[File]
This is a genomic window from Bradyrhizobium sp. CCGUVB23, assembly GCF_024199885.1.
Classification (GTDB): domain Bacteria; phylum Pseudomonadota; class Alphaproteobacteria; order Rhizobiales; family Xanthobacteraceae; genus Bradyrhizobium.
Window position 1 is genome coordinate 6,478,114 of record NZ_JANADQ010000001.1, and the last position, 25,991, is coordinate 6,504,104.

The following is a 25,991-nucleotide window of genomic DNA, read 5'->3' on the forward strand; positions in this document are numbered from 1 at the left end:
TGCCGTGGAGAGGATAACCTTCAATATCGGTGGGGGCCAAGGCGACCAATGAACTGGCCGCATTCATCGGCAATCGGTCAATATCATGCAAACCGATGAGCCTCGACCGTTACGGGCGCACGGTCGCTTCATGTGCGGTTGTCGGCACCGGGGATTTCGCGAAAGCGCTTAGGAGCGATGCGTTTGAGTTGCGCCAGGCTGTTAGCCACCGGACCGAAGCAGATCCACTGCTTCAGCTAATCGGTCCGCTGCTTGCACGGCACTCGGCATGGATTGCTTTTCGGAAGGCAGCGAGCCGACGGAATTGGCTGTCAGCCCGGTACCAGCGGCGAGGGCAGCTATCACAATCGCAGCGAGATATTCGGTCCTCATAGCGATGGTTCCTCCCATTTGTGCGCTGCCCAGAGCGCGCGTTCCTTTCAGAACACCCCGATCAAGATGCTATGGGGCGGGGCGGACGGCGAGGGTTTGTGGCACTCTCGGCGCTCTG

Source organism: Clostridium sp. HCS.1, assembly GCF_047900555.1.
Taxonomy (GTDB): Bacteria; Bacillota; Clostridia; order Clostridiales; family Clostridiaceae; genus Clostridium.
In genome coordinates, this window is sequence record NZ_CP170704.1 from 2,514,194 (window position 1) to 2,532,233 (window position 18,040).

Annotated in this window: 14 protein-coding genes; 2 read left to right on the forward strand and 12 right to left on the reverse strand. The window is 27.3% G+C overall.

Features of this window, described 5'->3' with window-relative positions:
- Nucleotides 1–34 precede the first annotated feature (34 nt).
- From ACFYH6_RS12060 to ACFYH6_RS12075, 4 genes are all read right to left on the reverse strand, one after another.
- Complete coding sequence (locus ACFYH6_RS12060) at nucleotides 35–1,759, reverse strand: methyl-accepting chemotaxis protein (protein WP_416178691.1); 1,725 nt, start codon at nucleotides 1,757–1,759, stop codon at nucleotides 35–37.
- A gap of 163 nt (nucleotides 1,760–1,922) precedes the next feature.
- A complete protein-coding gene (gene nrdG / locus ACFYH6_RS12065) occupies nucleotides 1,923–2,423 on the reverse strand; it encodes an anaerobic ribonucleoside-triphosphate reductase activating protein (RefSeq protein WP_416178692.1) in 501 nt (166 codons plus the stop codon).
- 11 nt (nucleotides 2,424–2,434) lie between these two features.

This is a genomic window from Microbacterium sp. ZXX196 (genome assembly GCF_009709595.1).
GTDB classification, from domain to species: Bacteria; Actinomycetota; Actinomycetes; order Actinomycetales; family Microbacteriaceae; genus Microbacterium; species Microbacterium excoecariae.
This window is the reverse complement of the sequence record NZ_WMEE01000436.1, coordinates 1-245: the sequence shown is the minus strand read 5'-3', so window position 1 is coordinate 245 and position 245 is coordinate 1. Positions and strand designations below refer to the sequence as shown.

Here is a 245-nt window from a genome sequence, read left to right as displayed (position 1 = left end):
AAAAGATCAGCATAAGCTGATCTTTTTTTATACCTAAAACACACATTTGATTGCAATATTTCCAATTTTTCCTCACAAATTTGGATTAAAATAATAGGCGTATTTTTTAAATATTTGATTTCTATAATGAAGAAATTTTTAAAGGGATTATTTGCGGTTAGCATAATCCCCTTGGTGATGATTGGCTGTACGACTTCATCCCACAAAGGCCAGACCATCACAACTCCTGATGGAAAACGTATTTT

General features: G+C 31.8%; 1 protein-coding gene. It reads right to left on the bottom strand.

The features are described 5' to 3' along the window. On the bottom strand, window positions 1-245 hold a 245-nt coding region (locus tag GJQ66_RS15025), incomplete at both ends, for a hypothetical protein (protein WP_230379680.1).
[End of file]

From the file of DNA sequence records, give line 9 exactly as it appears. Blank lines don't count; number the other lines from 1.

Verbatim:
Annotated in this window: 14 protein-coding genes; 2 read left to right on the forward strand and 12 right to left on the reverse strand. The window is 27.3% G+C overall.